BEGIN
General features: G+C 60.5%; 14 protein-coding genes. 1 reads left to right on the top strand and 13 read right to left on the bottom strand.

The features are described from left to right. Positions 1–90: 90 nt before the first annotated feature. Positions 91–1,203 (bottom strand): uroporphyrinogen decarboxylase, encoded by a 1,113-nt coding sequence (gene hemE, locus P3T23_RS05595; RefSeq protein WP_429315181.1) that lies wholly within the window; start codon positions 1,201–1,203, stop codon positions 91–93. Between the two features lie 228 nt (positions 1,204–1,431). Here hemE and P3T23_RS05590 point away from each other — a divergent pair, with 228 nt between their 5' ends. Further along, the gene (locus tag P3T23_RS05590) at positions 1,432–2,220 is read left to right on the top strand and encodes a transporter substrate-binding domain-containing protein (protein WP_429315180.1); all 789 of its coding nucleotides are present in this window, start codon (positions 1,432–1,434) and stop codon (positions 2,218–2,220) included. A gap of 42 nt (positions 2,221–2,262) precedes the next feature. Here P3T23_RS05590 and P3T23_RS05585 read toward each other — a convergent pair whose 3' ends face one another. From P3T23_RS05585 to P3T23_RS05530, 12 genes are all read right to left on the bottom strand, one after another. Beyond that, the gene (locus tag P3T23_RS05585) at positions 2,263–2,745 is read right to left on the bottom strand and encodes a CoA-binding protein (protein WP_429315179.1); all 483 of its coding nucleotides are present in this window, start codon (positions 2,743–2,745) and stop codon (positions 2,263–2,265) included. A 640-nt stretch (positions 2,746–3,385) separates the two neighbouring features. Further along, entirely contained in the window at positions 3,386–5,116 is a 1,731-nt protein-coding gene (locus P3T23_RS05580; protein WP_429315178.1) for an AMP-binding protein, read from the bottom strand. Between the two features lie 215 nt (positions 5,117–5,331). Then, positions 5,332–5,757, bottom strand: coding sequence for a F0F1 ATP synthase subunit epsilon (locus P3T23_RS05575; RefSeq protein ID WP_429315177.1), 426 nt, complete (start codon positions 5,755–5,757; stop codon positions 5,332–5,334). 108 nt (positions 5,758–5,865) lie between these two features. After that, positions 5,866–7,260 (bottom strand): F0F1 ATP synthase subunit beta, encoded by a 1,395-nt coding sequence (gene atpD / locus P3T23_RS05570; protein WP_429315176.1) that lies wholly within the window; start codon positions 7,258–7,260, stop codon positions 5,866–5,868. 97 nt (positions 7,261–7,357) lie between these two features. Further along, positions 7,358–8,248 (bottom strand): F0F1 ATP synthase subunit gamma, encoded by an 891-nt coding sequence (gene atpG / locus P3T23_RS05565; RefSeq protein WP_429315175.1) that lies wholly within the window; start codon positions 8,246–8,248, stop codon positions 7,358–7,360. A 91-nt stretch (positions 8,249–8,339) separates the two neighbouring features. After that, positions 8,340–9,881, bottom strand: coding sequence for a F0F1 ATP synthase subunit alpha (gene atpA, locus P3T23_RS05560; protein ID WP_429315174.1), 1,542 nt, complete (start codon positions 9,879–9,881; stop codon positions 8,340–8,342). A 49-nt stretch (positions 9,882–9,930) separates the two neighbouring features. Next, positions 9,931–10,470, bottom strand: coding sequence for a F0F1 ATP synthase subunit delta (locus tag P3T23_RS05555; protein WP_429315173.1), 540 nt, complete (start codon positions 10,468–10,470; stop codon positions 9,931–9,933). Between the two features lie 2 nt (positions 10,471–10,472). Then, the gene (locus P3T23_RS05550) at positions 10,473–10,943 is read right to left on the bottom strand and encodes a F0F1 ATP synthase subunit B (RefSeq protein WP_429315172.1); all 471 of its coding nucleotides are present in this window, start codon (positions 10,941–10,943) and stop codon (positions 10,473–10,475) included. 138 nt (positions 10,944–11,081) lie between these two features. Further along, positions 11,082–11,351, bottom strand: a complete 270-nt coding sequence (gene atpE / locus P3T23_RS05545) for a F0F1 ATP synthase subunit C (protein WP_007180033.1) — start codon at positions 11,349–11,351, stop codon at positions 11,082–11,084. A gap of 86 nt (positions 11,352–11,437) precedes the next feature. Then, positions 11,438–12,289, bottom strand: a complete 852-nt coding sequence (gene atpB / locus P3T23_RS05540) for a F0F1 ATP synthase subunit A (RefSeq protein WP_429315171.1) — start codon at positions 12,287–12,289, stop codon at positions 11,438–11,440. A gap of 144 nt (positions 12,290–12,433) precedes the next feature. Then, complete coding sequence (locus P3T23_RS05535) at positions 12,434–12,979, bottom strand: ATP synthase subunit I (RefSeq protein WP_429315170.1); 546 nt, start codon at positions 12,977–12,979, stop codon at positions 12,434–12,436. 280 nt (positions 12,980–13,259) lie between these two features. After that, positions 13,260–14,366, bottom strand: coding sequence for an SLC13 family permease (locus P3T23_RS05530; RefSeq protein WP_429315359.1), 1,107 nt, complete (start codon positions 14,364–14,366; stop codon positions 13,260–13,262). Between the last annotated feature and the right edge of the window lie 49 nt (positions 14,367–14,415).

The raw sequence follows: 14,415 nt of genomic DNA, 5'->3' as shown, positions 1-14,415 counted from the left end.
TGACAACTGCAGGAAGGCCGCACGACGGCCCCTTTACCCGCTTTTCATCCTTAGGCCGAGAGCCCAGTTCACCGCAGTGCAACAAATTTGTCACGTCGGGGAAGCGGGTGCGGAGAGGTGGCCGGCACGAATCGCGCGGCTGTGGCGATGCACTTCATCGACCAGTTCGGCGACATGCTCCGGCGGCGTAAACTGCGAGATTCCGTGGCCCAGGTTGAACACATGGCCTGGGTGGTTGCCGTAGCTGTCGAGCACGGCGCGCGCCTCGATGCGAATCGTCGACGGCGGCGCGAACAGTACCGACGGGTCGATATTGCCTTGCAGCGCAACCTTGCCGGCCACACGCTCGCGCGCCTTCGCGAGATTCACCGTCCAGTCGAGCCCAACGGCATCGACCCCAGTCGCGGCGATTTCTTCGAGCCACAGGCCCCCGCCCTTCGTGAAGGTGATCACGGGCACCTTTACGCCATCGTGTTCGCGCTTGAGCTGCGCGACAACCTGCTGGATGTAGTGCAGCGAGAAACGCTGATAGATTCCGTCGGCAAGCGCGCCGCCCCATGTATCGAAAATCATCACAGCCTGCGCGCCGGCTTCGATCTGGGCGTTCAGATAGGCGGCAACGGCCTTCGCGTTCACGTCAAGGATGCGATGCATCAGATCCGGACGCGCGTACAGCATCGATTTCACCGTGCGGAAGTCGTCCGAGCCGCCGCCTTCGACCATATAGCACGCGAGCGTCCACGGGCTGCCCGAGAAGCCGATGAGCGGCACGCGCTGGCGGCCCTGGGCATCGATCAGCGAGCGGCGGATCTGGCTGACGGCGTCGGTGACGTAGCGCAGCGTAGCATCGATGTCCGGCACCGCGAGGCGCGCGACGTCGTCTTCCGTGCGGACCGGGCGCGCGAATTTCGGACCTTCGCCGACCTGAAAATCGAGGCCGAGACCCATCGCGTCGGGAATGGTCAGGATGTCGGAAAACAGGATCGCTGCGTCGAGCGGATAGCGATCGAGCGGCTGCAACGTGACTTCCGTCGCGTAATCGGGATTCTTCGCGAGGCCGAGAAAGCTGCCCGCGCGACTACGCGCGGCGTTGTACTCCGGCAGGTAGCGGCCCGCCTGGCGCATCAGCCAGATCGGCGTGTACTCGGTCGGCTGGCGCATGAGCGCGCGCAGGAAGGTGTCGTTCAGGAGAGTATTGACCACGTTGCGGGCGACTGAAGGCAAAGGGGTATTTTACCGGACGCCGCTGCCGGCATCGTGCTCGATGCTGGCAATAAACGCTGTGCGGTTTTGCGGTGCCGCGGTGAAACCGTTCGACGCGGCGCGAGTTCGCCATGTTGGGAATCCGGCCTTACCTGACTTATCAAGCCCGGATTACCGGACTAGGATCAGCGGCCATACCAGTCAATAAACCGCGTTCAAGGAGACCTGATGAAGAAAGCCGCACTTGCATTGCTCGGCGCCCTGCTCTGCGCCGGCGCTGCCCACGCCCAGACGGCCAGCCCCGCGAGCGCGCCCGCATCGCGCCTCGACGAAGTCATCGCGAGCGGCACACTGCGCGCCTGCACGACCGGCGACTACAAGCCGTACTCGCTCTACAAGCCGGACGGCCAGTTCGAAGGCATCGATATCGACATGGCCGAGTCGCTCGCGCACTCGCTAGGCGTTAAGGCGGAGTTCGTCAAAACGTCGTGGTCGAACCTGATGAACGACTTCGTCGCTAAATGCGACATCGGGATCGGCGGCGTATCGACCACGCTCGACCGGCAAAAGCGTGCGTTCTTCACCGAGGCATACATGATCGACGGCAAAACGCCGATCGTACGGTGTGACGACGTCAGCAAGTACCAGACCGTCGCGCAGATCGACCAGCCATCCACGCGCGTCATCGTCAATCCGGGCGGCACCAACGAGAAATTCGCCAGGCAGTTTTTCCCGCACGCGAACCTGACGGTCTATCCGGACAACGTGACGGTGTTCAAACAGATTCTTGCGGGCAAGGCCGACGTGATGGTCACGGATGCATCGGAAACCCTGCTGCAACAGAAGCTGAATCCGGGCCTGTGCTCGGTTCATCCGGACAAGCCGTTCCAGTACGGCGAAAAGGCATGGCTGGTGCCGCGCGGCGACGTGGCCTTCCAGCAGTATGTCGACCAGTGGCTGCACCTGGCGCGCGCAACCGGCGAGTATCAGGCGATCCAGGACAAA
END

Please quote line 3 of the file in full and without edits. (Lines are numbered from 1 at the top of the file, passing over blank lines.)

The raw sequence follows: 14,415 nt of genomic DNA, 5'->3' as shown, positions 1-14,415 counted from the left end.